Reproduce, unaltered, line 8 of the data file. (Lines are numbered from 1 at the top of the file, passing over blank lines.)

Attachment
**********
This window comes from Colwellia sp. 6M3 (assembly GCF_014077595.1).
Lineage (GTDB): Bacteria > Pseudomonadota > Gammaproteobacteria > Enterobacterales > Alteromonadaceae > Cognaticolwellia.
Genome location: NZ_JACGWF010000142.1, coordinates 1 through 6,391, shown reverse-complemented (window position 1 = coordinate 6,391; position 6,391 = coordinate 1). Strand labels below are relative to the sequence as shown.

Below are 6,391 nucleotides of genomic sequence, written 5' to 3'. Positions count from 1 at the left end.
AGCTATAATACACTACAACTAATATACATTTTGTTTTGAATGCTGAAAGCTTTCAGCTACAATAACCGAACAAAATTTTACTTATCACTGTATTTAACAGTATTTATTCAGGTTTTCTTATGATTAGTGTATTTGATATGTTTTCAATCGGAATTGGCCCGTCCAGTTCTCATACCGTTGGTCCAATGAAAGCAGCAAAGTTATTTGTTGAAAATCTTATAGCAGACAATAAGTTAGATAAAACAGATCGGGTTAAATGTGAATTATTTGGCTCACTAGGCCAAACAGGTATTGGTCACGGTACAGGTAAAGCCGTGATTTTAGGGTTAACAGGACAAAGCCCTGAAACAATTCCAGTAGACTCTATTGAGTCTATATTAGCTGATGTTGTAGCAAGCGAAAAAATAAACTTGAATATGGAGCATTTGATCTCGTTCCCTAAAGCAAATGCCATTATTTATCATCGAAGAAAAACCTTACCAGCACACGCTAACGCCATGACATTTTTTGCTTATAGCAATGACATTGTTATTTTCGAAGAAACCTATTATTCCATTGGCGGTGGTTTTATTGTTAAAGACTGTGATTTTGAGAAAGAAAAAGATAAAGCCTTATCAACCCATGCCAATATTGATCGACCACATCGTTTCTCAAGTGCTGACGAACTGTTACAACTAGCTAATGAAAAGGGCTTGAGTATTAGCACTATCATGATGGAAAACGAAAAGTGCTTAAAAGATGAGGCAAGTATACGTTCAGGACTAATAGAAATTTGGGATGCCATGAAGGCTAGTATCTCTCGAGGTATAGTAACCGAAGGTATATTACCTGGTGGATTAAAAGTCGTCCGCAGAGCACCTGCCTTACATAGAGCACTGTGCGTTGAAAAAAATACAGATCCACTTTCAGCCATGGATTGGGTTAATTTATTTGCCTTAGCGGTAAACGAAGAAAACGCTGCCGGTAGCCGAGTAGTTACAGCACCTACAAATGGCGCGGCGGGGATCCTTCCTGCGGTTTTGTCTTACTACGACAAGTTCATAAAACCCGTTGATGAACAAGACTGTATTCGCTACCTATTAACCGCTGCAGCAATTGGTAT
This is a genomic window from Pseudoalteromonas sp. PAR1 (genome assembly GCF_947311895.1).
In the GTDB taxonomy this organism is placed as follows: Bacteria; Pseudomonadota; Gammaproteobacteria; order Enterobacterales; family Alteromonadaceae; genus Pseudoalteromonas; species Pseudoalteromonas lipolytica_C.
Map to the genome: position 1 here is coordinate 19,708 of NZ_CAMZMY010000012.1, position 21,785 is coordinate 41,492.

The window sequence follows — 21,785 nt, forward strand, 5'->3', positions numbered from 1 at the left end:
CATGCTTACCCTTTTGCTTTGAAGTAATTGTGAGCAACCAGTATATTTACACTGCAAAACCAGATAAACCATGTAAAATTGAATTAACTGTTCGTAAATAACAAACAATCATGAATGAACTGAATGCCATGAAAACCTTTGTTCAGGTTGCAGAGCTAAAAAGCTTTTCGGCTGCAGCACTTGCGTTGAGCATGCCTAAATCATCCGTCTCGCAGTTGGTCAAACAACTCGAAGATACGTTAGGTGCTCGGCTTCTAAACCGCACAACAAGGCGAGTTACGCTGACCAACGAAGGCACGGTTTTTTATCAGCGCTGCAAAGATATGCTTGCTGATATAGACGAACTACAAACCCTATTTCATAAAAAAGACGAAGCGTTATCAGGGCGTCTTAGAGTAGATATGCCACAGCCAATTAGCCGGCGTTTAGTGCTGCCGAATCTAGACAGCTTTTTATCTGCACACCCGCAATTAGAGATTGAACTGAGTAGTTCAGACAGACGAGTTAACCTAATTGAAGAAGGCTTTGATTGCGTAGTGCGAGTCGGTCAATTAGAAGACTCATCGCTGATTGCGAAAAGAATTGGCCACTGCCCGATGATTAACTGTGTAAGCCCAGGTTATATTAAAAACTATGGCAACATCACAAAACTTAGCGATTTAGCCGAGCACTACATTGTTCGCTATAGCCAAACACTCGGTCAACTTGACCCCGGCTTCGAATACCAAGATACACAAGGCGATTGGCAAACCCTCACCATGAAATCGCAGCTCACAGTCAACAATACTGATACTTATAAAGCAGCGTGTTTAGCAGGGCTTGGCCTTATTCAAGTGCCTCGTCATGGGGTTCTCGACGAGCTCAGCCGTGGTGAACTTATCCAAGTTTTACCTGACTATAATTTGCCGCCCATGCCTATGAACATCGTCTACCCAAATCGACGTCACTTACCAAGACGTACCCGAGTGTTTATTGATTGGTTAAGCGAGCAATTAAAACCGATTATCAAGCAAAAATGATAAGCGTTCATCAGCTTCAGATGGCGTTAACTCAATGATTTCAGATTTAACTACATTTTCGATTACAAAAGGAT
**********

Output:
Map to the genome: position 1 here is coordinate 19,708 of NZ_CAMZMY010000012.1, position 21,785 is coordinate 41,492.